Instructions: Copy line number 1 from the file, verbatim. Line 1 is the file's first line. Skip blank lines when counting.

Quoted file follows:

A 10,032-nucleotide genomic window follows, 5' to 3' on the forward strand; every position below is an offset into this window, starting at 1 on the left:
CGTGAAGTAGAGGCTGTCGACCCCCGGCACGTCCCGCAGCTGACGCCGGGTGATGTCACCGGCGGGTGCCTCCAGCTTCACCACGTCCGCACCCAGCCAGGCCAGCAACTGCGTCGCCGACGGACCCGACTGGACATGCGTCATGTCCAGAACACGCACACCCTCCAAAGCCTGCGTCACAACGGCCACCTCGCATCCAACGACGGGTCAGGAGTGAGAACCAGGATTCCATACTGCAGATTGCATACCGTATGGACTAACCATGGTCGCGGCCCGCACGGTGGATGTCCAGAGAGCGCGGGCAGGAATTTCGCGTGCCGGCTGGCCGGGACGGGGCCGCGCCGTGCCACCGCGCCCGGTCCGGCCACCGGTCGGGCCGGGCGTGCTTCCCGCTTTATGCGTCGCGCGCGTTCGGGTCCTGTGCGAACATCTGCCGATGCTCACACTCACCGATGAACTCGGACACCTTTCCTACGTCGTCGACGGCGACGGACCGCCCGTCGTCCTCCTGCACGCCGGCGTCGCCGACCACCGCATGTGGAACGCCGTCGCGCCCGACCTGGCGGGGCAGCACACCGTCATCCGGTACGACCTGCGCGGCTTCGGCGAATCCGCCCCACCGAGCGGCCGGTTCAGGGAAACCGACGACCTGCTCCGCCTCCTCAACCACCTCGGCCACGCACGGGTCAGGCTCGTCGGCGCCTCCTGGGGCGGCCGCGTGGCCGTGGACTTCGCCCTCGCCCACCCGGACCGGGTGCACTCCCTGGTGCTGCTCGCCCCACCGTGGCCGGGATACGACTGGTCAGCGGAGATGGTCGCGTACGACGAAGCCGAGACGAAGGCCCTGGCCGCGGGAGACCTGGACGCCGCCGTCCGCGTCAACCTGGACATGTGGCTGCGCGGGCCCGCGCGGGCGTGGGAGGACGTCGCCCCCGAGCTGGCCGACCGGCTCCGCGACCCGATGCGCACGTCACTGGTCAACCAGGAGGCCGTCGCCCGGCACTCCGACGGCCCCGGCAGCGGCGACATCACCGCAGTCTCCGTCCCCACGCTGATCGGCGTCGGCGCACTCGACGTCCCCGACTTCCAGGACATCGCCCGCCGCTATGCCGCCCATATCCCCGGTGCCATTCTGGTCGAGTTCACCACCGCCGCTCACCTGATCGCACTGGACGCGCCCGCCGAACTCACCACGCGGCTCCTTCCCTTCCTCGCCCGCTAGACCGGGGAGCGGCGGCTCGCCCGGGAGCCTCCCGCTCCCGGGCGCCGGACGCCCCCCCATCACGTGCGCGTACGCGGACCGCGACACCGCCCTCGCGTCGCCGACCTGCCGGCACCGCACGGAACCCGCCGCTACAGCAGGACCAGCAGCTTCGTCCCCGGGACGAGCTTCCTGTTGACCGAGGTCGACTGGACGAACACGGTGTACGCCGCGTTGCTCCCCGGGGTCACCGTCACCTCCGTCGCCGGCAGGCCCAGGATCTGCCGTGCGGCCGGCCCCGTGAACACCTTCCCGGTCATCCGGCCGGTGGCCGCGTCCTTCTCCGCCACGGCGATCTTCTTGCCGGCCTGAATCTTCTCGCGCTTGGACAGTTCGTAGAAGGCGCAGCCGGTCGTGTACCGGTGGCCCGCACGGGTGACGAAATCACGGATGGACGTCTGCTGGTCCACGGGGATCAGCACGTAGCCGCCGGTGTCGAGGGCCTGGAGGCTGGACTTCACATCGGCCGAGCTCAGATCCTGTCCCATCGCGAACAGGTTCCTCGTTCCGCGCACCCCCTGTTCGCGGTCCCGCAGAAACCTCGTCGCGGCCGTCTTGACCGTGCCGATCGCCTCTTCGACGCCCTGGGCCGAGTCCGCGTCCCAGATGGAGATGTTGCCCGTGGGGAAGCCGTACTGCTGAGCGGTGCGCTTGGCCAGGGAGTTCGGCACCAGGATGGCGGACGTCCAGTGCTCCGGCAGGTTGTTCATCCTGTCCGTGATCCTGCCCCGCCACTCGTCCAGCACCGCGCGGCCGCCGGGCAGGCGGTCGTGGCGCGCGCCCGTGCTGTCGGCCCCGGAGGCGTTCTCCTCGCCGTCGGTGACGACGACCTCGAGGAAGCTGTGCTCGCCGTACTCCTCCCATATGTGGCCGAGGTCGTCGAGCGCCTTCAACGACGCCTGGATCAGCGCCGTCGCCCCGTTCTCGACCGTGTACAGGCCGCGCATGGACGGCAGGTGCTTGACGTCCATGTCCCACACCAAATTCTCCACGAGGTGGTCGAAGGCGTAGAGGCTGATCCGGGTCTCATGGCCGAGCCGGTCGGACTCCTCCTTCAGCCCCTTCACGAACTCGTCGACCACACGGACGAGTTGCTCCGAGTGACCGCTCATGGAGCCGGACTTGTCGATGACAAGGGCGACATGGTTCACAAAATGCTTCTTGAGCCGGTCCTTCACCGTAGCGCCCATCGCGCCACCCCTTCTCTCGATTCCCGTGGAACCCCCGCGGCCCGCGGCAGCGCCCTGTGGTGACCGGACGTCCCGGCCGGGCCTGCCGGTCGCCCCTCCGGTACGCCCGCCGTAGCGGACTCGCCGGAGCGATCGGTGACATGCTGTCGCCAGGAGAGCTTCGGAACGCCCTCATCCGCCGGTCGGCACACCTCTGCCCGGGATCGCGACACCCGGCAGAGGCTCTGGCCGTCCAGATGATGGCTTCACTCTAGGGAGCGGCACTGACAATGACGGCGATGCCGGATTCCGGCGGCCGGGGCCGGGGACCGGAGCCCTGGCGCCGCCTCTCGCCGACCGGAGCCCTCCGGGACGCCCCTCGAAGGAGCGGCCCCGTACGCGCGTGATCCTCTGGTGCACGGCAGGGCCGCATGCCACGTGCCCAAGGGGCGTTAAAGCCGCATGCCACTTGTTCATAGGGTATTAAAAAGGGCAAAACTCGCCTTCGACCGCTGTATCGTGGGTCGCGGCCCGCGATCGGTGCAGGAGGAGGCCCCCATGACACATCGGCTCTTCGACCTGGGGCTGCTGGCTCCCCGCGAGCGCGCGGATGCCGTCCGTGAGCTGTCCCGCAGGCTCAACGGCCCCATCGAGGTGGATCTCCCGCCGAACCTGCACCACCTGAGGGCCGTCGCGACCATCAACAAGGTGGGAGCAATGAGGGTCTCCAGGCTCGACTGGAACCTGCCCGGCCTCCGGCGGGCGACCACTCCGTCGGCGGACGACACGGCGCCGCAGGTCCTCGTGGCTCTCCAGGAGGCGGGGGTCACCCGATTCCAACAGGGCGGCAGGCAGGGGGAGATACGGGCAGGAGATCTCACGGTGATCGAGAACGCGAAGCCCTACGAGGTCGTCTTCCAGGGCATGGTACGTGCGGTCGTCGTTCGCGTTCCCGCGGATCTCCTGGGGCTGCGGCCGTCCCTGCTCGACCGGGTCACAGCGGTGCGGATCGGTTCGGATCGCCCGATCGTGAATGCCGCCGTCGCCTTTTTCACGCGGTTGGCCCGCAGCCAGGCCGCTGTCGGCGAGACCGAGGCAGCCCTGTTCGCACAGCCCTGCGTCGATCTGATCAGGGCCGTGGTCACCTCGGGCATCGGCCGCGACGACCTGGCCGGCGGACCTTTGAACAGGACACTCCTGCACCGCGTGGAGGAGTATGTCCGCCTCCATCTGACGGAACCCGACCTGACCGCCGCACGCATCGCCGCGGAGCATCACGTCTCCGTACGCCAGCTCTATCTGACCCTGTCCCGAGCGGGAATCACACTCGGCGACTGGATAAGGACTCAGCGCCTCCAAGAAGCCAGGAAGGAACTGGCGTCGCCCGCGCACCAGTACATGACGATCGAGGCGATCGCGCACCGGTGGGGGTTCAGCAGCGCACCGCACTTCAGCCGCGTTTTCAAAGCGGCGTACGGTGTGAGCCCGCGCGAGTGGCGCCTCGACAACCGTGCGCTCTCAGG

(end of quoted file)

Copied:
A 10,032-nucleotide genomic window follows, 5' to 3' on the forward strand; every position below is an offset into this window, starting at 1 on the left: